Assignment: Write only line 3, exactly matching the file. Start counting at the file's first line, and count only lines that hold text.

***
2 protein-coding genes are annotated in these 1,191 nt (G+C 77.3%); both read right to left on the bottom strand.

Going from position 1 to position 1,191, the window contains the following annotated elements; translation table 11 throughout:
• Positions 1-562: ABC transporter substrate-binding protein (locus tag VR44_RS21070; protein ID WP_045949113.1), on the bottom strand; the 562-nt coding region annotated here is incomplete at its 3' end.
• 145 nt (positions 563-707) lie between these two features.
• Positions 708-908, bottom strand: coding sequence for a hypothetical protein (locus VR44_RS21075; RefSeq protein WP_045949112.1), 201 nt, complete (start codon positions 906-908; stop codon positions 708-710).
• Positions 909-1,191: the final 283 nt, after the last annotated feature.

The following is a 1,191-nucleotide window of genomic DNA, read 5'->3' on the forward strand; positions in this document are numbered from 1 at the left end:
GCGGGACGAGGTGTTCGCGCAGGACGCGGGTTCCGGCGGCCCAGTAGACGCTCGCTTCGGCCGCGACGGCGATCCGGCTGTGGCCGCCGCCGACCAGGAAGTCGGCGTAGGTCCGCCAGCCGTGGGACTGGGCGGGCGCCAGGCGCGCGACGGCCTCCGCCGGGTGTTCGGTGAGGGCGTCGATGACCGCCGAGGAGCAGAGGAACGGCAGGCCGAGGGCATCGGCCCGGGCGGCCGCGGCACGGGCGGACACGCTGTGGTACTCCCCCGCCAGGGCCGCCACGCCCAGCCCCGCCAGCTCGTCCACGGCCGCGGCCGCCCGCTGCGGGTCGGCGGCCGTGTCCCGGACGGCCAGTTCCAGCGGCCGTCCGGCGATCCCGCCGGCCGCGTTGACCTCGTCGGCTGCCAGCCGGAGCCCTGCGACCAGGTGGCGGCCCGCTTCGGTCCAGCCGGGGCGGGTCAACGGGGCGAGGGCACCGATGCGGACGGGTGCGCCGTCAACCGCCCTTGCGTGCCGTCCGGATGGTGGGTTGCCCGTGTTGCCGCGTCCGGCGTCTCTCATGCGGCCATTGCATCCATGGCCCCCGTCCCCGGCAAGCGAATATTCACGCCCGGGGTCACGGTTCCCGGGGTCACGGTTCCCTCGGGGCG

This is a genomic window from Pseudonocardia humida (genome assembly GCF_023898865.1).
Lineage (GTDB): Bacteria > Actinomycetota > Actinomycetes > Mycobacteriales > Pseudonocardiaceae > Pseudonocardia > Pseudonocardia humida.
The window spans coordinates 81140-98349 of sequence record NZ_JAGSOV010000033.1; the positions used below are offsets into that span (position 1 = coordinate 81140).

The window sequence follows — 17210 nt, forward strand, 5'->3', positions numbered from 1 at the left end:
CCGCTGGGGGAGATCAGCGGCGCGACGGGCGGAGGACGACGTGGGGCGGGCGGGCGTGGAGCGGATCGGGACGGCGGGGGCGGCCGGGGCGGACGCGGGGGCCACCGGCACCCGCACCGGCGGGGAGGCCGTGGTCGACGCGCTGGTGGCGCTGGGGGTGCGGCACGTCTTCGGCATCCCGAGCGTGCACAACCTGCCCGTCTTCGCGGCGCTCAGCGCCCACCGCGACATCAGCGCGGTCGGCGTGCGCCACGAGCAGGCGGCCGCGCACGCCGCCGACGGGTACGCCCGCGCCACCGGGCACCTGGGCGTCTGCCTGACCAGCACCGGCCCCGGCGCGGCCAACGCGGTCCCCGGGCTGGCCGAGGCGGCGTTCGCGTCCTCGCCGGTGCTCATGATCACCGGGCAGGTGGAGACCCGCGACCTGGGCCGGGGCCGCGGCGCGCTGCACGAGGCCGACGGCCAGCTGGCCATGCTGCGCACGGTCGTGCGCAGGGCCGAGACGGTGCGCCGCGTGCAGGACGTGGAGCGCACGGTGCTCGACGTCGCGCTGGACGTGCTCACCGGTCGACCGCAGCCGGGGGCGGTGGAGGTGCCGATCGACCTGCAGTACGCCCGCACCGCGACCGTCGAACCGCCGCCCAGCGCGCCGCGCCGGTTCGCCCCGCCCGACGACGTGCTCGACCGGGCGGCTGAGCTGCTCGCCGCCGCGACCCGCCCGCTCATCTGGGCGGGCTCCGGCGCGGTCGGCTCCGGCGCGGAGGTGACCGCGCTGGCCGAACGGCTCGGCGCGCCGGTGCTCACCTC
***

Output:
• Positions 1-562: ABC transporter substrate-binding protein (locus tag VR44_RS21070; protein ID WP_045949113.1), on the bottom strand; the 562-nt coding region annotated here is incomplete at its 3' end.